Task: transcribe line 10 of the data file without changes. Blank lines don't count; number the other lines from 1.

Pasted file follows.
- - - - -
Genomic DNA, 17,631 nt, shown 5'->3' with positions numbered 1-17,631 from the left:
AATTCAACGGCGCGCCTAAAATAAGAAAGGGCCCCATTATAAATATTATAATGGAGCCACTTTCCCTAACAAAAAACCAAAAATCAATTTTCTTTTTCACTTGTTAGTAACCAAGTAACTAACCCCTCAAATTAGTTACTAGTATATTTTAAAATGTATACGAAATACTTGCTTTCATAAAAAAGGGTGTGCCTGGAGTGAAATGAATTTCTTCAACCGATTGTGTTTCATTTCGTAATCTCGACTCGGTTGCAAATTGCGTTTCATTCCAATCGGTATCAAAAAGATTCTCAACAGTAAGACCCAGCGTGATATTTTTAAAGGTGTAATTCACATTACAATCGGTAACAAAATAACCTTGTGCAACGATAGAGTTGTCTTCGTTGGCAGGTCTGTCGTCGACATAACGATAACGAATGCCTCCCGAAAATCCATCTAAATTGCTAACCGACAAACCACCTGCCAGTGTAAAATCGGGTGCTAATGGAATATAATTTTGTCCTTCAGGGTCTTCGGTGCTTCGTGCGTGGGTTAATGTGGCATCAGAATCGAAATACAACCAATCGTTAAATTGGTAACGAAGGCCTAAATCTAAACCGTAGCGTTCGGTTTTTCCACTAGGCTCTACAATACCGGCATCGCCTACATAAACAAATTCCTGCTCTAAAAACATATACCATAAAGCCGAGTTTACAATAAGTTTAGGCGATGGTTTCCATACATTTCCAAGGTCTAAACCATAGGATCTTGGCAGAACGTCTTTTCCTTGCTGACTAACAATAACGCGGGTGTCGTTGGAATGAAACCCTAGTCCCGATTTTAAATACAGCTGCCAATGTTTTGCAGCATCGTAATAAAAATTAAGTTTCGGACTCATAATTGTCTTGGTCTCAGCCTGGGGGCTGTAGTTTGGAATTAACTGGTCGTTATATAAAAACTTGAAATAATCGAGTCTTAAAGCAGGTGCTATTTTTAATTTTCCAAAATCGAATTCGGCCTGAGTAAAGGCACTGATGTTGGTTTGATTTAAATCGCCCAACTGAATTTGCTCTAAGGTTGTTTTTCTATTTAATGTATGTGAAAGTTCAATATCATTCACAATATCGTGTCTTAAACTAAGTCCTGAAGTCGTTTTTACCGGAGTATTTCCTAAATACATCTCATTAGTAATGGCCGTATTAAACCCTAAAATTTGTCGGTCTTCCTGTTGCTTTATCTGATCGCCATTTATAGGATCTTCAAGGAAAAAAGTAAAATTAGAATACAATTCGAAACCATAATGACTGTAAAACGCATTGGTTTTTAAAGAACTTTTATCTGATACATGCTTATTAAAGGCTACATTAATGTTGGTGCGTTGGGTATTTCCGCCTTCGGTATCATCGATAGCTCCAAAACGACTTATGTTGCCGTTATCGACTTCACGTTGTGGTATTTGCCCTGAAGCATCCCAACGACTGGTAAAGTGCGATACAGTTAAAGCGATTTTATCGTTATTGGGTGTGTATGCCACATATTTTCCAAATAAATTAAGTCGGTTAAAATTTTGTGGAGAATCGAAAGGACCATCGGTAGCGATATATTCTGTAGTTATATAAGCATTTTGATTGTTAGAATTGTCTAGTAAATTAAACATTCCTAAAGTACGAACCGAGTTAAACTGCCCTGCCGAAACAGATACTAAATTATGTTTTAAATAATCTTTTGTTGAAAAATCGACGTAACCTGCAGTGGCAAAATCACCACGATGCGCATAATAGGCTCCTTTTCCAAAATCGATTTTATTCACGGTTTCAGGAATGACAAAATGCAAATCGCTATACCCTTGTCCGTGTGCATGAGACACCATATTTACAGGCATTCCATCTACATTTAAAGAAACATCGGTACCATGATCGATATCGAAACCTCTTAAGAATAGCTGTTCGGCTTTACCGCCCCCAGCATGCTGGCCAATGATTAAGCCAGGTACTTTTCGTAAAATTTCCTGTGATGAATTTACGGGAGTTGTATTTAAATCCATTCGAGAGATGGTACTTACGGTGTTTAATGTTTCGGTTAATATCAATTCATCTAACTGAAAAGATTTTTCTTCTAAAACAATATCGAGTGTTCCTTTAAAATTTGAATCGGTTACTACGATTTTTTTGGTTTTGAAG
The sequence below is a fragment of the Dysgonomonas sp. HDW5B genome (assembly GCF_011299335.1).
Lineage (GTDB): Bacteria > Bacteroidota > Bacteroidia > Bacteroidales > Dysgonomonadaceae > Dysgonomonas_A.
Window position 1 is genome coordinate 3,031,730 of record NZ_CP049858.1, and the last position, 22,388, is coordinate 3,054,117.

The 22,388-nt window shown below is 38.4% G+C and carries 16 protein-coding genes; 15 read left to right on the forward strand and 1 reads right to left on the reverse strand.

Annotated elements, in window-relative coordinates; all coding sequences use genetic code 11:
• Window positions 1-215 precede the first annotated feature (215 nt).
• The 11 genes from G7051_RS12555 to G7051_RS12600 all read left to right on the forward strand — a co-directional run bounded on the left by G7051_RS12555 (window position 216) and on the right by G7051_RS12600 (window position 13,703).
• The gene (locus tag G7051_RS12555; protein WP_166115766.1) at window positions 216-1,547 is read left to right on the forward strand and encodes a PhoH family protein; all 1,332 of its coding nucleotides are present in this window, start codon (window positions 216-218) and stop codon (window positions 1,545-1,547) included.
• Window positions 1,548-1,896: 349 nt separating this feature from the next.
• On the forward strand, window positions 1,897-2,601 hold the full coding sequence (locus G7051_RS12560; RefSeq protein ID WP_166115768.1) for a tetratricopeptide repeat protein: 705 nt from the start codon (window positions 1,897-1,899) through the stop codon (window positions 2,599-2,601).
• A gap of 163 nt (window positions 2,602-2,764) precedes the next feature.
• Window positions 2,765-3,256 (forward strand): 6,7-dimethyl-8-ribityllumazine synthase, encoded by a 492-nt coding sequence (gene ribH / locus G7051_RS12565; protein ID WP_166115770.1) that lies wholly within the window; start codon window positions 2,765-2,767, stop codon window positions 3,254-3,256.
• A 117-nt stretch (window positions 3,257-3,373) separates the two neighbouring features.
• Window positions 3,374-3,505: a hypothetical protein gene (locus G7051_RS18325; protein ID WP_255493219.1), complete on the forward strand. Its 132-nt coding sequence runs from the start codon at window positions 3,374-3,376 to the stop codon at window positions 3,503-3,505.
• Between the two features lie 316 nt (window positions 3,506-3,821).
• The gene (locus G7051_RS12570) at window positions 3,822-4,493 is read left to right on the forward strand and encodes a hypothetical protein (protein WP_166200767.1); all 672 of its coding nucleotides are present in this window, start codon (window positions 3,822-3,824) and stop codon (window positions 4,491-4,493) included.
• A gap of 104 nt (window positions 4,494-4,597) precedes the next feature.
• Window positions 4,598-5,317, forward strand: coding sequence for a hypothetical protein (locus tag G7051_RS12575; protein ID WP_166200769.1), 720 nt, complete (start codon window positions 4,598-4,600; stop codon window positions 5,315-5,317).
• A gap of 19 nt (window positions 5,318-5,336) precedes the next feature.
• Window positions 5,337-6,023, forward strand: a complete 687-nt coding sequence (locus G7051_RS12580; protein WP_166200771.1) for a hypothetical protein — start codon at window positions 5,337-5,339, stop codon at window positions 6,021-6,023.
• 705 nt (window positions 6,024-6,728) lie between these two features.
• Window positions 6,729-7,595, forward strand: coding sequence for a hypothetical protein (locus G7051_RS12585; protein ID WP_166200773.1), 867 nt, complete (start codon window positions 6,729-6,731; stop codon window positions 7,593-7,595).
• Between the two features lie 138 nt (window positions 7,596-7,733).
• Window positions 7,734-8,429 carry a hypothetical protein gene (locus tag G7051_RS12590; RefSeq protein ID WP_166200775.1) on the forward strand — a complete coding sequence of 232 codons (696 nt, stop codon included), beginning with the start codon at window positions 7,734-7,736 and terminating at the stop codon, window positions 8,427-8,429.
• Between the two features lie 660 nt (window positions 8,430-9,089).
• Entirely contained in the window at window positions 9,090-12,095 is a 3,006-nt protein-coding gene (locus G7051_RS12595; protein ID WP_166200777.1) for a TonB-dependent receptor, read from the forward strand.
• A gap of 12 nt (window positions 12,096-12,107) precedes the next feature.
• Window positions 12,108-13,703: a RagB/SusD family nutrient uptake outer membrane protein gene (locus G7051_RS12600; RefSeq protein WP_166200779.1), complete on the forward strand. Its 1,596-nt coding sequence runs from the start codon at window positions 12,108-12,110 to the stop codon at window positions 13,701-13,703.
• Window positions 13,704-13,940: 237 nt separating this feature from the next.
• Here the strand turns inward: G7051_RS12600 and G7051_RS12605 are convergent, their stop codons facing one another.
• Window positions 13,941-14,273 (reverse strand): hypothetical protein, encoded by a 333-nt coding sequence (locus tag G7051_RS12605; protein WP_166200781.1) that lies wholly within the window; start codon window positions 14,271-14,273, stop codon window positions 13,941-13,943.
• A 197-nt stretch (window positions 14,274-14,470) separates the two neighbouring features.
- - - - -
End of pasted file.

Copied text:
• The gene (locus tag G7051_RS12555; protein WP_166115766.1) at window positions 216-1,547 is read left to right on the forward strand and encodes a PhoH family protein; all 1,332 of its coding nucleotides are present in this window, start codon (window positions 216-218) and stop codon (window positions 1,545-1,547) included.